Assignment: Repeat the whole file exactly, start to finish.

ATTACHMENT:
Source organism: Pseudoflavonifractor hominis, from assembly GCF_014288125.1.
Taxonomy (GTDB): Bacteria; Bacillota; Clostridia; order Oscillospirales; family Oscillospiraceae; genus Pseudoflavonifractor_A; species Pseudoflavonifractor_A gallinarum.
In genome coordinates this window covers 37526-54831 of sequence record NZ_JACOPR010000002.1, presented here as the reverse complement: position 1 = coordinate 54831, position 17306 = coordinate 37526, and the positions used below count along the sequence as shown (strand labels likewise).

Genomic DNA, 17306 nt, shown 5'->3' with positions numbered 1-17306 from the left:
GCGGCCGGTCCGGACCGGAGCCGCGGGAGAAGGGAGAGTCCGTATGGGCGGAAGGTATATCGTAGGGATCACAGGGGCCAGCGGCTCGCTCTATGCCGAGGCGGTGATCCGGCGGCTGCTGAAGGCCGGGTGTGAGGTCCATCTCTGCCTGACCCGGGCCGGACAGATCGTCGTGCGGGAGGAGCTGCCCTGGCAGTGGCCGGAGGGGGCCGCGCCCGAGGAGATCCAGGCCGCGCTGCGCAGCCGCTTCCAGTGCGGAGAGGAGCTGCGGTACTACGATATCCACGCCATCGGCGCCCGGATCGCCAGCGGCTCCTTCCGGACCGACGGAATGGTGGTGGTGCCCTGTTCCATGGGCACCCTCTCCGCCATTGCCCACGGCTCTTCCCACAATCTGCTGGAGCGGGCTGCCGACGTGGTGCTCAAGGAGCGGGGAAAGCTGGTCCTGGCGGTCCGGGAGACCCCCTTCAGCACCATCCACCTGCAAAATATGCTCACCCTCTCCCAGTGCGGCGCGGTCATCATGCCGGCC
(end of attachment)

Source organism: Pseudoflavonifractor hominis, from assembly GCF_014288125.1.
Taxonomy (GTDB): Bacteria; Bacillota; Clostridia; order Oscillospirales; family Oscillospiraceae; genus Pseudoflavonifractor_A; species Pseudoflavonifractor_A gallinarum.
In genome coordinates this window covers 37526-54831 of sequence record NZ_JACOPR010000002.1, presented here as the reverse complement: position 1 = coordinate 54831, position 17306 = coordinate 37526, and the positions used below count along the sequence as shown (strand labels likewise).

Genomic DNA, 17306 nt, shown 5'->3' with positions numbered 1-17306 from the left:
GCGGCCGGTCCGGACCGGAGCCGCGGGAGAAGGGAGAGTCCGTATGGGCGGAAGGTATATCGTAGGGATCACAGGGGCCAGCGGCTCGCTCTATGCCGAGGCGGTGATCCGGCGGCTGCTGAAGGCCGGGTGTGAGGTCCATCTCTGCCTGACCCGGGCCGGACAGATCGTCGTGCGGGAGGAGCTGCCCTGGCAGTGGCCGGAGGGGGCCGCGCCCGAGGAGATCCAGGCCGCGCTGCGCAGCCGCTTCCAGTGCGGAGAGGAGCTGCGGTACTACGATATCCACGCCATCGGCGCCCGGATCGCCAGCGGCTCCTTCCGGACCGACGGAATGGTGGTGGTGCCCTGTTCCATGGGCACCCTCTCCGCCATTGCCCACGGCTCTTCCCACAATCTGCTGGAGCGGGCTGCCGACGTGGTGCTCAAGGAGCGGGGAAAGCTGGTCCTGGCGGTCCGGGAGACCCCCTTCAGCACCATCCACCTGCAAAATATGCTCACCCTCTCCCAGTGCGGCGCGGTCATCATGCCGGCC